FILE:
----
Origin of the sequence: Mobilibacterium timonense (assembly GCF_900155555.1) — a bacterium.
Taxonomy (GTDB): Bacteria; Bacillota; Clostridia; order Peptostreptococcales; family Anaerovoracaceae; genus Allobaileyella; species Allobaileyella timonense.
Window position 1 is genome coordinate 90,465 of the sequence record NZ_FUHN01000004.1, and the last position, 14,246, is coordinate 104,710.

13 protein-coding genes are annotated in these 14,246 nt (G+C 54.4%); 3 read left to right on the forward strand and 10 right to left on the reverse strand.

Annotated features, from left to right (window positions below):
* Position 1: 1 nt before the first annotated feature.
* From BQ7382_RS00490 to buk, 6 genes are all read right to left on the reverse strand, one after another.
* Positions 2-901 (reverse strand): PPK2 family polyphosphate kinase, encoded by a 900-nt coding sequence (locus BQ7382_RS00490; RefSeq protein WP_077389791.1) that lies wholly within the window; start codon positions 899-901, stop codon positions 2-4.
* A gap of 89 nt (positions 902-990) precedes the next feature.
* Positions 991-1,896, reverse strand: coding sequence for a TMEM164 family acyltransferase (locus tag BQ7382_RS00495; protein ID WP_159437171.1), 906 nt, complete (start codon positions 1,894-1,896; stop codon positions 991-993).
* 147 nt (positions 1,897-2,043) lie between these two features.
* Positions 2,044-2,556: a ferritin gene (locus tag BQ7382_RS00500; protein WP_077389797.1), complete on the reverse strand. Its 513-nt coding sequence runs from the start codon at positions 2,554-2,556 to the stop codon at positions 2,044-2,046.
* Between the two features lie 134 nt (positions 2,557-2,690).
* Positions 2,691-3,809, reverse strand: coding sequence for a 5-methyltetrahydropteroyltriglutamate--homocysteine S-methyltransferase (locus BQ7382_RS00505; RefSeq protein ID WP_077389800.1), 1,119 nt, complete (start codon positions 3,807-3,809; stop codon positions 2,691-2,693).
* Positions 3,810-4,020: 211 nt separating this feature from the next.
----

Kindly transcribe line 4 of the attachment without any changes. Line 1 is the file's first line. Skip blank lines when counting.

13 protein-coding genes are annotated in these 14,246 nt (G+C 54.4%); 3 read left to right on the forward strand and 10 right to left on the reverse strand.